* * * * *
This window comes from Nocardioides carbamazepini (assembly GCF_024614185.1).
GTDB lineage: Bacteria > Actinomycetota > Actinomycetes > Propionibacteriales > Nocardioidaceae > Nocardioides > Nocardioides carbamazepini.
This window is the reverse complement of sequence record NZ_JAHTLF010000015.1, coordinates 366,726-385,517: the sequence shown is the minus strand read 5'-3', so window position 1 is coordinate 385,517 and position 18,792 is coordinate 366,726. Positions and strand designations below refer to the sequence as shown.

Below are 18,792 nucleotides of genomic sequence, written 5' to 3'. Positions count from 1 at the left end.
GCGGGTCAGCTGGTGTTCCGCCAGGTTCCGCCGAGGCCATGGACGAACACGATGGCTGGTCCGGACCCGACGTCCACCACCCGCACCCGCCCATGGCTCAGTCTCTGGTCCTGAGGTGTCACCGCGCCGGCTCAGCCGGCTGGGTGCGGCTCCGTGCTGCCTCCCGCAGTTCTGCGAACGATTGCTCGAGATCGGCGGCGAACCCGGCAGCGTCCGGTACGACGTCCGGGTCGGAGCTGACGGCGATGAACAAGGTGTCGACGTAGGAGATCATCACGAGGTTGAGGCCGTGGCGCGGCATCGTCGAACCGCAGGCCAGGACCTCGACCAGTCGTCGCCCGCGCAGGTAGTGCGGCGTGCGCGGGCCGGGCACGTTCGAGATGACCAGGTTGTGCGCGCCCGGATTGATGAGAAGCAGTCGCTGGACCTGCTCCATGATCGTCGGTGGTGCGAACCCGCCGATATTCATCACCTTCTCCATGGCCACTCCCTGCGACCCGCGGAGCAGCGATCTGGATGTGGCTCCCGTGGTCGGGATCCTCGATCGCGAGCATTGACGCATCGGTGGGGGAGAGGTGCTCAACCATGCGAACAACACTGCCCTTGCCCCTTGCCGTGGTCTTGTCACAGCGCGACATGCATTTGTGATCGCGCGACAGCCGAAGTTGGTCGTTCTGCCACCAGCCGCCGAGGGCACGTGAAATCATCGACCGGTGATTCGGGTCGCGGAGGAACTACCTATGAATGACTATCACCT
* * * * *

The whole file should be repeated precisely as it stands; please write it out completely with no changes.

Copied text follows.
This window comes from Nocardioides carbamazepini (assembly GCF_024614185.1).
GTDB lineage: Bacteria > Actinomycetota > Actinomycetes > Propionibacteriales > Nocardioidaceae > Nocardioides > Nocardioides carbamazepini.
This window is the reverse complement of sequence record NZ_JAHTLF010000015.1, coordinates 366,726-385,517: the sequence shown is the minus strand read 5'-3', so window position 1 is coordinate 385,517 and position 18,792 is coordinate 366,726. Positions and strand designations below refer to the sequence as shown.

Below are 18,792 nucleotides of genomic sequence, written 5' to 3'. Positions count from 1 at the left end.
GCGGGTCAGCTGGTGTTCCGCCAGGTTCCGCCGAGGCCATGGACGAACACGATGGCTGGTCCGGACCCGACGTCCACCACCCGCACCCGCCCATGGCTCAGTCTCTGGTCCTGAGGTGTCACCGCGCCGGCTCAGCCGGCTGGGTGCGGCTCCGTGCTGCCTCCCGCAGTTCTGCGAACGATTGCTCGAGATCGGCGGCGAACCCGGCAGCGTCCGGTACGACGTCCGGGTCGGAGCTGACGGCGATGAACAAGGTGTCGACGTAGGAGATCATCACGAGGTTGAGGCCGTGGCGCGGCATCGTCGAACCGCAGGCCAGGACCTCGACCAGTCGTCGCCCGCGCAGGTAGTGCGGCGTGCGCGGGCCGGGCACGTTCGAGATGACCAGGTTGTGCGCGCCCGGATTGATGAGAAGCAGTCGCTGGACCTGCTCCATGATCGTCGGTGGTGCGAACCCGCCGATATTCATCACCTTCTCCATGGCCACTCCCTGCGACCCGCGGAGCAGCGATCTGGATGTGGCTCCCGTGGTCGGGATCCTCGATCGCGAGCATTGACGCATCGGTGGGGGAGAGGTGCTCAACCATGCGAACAACACTGCCCTTGCCCCTTGCCGTGGTCTTGTCACAGCGCGACATGCATTTGTGATCGCGCGACAGCCGAAGTTGGTCGTTCTGCCACCAGCCGCCGAGGGCACGTGAAATCATCGACCGGTGATTCGGGTCGCGGAGGAACTACCTATGAATGACTATCACCT